The audience that filled the large school-hall clapped and cheered me as I took my bow on the stage. I was the cruel mandarin in a school pantomime loosely based on the Willow-Pattern story. It could be tedious to recount a school concert were it not for the light it sheds on Lesley’s creativity, and the way that she used it to create a niche for herself in that hostile and narrow-minded town.
The stage was decorated as a vast Willow-Pattern plate, with various parts of the plate’s design constructed in three dimensions. In the photograph, the sloping form which can be seen protruding past my fake belly is the railing of the Willow-Pattern bridge, and it was on this bridge that Heidi Salisbury, a boy whose name I have forgotten, and I stood frozen as the curtain rose, resembling in our stillness the fleeing and chasing figures who can be seen on any such dinner-plate.
The occasion was a school concert to celebrate the recent opening of the new modern primary-school buildings, a few blocks from the old school and over the road from the Rob Ferreira Hoër Skool. I was eleven. The concert was to be a collection of national dances, with the children dressed in various national costumes, singing and dancing in groups by class.
Parents were invited to help, and it was Lesley who took charge. She rewrote the script, framing it within the Willow-Pattern narrative. She designed the sets, modeled them, supervised their construction and painted them. She redesigned the costumes, made the costumes for the leads (Heidi Salisbury and me), took charge of make-up, and so on. What she couldn’t change was the forgettable music (I have forgotten it all) and the national dances. The bored and melancholy mandarin, in Lesley’s re-telling, commands entertainments from all around the world, which turns out to be mostly Europe. There were French, Dutch, and Swiss dances, and perhaps there were Red Indians.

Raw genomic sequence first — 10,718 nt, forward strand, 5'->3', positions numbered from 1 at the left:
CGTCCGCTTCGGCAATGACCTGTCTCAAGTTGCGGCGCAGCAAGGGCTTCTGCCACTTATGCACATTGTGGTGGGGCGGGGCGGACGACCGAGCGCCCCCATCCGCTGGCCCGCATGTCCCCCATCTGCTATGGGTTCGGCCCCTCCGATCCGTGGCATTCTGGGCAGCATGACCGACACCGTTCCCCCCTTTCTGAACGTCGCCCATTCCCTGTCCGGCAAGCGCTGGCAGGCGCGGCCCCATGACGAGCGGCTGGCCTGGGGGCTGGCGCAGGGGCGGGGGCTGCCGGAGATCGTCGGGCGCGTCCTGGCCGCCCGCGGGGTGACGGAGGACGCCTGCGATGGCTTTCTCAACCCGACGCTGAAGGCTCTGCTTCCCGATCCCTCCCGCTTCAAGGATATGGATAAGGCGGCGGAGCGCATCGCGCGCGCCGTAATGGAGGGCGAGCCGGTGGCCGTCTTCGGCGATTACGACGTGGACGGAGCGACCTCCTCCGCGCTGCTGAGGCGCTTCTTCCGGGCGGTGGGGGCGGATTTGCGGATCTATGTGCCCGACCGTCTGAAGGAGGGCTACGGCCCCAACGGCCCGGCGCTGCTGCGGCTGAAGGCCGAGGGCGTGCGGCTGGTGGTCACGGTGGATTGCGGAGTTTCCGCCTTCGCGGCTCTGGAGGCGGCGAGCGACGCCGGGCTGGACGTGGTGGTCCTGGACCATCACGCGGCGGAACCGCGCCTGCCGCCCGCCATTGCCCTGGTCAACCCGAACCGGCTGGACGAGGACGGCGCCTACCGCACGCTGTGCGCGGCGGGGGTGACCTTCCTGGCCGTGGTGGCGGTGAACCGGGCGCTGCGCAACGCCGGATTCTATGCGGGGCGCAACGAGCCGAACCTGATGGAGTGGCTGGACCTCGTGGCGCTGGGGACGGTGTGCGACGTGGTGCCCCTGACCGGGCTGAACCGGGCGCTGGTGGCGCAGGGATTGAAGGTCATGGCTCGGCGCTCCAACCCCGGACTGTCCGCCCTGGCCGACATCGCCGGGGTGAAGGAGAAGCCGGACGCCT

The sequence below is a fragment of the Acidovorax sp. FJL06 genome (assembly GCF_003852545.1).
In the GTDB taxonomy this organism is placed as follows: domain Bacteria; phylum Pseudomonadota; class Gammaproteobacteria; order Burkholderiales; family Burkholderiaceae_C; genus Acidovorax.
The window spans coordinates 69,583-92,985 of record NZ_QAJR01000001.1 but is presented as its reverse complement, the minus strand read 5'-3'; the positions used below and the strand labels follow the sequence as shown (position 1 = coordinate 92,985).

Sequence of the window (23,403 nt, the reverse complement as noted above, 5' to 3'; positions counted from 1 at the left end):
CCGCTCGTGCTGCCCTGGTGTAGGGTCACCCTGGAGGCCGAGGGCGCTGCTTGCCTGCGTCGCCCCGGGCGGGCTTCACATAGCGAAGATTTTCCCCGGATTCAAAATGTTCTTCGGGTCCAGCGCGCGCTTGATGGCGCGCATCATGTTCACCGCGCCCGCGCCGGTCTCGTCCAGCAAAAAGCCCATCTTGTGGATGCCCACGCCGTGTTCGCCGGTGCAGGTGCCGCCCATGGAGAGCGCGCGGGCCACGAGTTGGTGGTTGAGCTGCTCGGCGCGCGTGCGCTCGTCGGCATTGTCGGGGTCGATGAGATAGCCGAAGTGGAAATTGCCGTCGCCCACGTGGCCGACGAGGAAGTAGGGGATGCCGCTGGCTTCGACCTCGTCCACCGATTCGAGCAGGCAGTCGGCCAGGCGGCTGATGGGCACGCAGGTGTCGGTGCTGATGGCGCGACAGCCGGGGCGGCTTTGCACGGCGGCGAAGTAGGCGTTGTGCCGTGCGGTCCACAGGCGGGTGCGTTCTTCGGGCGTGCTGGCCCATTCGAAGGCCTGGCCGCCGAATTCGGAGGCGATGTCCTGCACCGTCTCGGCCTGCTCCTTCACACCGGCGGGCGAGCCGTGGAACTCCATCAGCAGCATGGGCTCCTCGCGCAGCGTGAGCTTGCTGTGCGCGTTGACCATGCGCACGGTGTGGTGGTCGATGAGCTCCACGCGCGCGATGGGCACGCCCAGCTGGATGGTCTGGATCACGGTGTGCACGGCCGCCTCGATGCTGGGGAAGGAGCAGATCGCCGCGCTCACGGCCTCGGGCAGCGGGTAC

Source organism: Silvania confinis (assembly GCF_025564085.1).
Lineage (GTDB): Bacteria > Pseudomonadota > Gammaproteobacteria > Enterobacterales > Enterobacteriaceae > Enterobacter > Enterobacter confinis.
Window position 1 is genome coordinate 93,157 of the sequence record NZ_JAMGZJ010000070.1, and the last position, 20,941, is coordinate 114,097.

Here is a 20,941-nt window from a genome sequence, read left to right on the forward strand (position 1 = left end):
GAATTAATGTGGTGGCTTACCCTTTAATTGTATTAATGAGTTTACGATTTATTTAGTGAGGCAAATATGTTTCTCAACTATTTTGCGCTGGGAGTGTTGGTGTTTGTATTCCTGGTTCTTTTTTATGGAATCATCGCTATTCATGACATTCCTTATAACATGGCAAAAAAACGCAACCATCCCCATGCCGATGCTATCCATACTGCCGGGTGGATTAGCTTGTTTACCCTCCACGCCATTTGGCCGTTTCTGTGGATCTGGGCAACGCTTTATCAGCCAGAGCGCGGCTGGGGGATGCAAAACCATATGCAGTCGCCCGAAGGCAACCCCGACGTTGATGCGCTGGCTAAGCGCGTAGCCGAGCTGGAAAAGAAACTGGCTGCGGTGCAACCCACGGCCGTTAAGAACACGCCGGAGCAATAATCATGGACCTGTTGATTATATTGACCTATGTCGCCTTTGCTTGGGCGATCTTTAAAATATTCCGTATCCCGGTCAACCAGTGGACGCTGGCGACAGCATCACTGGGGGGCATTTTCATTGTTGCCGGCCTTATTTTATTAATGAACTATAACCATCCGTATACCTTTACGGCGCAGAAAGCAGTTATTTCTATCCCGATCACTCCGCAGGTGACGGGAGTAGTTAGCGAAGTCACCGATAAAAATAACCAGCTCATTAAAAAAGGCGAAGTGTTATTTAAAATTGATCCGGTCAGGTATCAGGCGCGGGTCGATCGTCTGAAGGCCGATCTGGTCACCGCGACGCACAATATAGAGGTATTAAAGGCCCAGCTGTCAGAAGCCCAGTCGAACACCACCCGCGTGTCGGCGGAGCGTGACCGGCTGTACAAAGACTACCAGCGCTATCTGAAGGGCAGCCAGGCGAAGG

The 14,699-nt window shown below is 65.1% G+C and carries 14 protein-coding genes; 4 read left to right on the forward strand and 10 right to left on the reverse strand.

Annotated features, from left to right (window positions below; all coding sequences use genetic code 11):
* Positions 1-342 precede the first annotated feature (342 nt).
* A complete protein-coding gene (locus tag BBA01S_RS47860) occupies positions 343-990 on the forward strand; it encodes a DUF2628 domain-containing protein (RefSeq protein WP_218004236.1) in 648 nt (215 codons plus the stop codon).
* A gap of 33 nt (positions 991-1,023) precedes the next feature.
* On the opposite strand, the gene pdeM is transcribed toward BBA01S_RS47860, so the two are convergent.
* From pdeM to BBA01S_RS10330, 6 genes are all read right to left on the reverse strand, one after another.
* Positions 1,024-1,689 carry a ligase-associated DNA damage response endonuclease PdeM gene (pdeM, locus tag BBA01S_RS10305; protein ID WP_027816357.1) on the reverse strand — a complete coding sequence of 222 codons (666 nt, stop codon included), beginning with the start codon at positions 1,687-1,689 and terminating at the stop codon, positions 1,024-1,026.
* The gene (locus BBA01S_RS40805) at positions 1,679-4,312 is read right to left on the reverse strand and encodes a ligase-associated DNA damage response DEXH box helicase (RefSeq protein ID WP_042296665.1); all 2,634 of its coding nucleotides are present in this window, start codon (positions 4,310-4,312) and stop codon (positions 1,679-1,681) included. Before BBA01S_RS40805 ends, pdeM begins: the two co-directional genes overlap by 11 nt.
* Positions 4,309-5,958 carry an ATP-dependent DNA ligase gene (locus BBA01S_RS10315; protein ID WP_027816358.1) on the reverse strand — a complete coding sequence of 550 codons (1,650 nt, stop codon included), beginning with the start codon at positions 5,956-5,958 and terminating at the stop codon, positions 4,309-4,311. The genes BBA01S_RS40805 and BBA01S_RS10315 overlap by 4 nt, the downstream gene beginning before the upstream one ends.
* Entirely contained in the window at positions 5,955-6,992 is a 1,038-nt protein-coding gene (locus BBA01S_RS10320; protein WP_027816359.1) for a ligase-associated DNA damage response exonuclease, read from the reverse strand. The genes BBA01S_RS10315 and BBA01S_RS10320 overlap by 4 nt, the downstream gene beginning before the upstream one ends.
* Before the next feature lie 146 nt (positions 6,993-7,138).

But I was the star of the show. I was the continuity man: I kept the show together, was on stage all the time, and had to learn what seemed like hundreds and hundreds of lines. I loved it.
How did it come about that the teachers and parents at White River Primary School entrusted the show to a woman who was an outsider in almost every way, and her outsider son? I do not know, nor do I care to speculate, but this rather obvious thought surfaces: there wasn’t anyone else in the White River Primary School community who could do it better than or even as well as Lesley, and they indulged me because of her.
I still have the mandarin’s costume hanging in my wardrobe, and it is still stained with the ochre-coloured makeup that was used to make me look ‘Chinese’. I also have Heidi Salisbury’s costume, although I can’t say why. The embroidery on the costumes is hand-painted rather than stitched on. The colour of the paints, cobalt-blue and white, fills me with a combination of scents: the new school buildings, the smell of the paints, and of grease-paint. My mother’s perfume as she leans close to touch up the make-up on my cheek.